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President Trump’s former National Security Adviser Michael Flynn leaves the court in Washington, D.C., last June. Photo: Alex Wroblewski/Getty Images

A federal judge indicated President Trump's first national security adviser Michael Flynn could be held in contempt of court for perjury as he appointed an outsider on Wednesday to review the case.

Details: Federal Judge Emmet Sullivan said in an order he appointed retired judge John Gleeson "to present arguments in opposition to the government's Motion to Dismiss" and on "whether the Court should issue an Order to Show Cause why Mr. Flynn should not be held in criminal contempt for perjury."

Why it matters: It's the latest twist and a highly unusual move in the high-profile case that's prompted accusations from almost 2,000 former Department of Justice officials and former President Obama that Attorney General Bill Barr politicized the DOJ with its decision to drop charges to side with President Trump and his allies.

The big picture: Flynn is seeking to withdraw his guilty plea related to allegedly lying to the FBI about his contacts with Russia's ambassador to the U.S.

  • The DOJ said in its filing following a review of the case that the interview in which Flynn lied to the FBI "was untethered to, and unjustified by, the FBI’s counterintelligence investigation into Mr. Flynn," and "conducted without any legitimate investigative basis."
  • Trump has said he would consider bringing Flynn back into the administration, calling him "essentially exonerated" after FBI documents released as part of Flynn's effort to withdraw his guilty plea showed that bureau officials had asked whether their "goal" was "to get him to lie, so we can prosecute him or get him fired."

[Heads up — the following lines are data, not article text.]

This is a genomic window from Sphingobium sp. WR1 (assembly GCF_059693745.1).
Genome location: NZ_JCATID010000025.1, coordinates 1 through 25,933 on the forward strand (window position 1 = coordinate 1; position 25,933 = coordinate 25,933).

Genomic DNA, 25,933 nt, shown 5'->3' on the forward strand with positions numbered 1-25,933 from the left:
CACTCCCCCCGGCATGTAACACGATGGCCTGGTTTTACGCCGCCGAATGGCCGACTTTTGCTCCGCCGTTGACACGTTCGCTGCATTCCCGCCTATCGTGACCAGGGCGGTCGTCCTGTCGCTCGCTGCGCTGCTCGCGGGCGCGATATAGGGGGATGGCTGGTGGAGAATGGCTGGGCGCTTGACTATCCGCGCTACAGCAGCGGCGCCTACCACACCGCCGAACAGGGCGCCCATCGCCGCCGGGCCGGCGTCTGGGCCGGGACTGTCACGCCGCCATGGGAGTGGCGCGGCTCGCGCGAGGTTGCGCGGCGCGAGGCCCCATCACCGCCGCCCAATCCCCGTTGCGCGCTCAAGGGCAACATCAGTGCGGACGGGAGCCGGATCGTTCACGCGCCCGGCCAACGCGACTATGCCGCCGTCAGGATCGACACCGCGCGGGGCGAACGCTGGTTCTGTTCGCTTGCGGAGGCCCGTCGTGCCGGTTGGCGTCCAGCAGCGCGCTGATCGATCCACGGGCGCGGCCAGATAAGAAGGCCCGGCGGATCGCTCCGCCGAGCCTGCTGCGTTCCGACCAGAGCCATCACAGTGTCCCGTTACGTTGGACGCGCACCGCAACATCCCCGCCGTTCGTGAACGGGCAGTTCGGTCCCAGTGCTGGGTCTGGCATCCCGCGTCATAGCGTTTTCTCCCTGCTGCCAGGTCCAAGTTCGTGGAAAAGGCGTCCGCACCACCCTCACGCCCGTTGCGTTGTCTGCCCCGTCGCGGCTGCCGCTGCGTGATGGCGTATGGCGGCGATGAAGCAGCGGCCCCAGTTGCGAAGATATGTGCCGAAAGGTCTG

Of note: Gleeson, who was appointed to the federal bench in New York by former President Clinton, already expressed his views on Flynn's case in a Washington Post op-ed he co-authored earlier this week.

  • "Government motions to dismiss at this stage are virtually unheard of,” Gleeson and his co-authors wrote. "There has been nothing regular about the department’s effort to dismiss the Flynn case. The record reeks of improper political influence."
  • After the judge's decision, Trump retweeted a report on two Republican senators releasing a declassified list from acting Director of National Intelligence Richard Grenell naming the Obama administration officials who asked to "unmask" Flynn's identity when he was under government surveillance.

Read the judge's order, via DocumentCloud:

Go deeper: The facts on Michael Flynn, the FBI, and Bill Barr’s bombshell

Go deeper

Senate report finds Manafort passed campaign data to Russian intelligence officer

Paul Manafort. Photo: Mark Wilson/Getty Images

The Senate Intelligence Committee on Tuesday released the fifth and final volume of its report on Russian interference in the 2016 election, which details "counterintelligence threats and vulnerabilities."

Why it matters: The bipartisan, 966-page report goes further than the Mueller report in showing the extent of Russia's connections to members of the Trump campaign, and how the Kremlin was able to take advantage of the transition team's inexperience to gain access to sensitive information.

Judge throws out Trump's effort to block subpoena for financial records

Photo: Chip Somodevilla/Getty Images

A federal judge on Thursday dismissed a lawsuit from President Trump that sought to block Manhattan District Attorney Cy Vance's subpoena for his financial records.

Why it matters: The Supreme Court ruled last month that presidents are not immune from investigation, denying Trump the sweeping grant of presidential power he had asked for. The court gave Vance the right to access records from Trump's financial institutions as part of a criminal investigation, but sent the case back down to the lower courts so that Trump's lawyers could continue to fight the subpoena.

Dion Rabouin, author of Markets
24 mins ago - Economy & Business

The Fed could be firing up economic stimulus in disguise

Federal Reserve governor Lael Brainard at a "Fed Listens" event. Photo: Eric Baradat / AFP via Getty Images.

Even as global growth expectations increase and governments pile on fiscal spending measures central bankers are quietly restarting recession-era bond-buying programs.

Driving the news: Comments Tuesday from Fed governor Lael Brainard suggest the Fed may be jumping onboard the global monetary policy rethink and restarting a program used following the 2008 global financial crisis.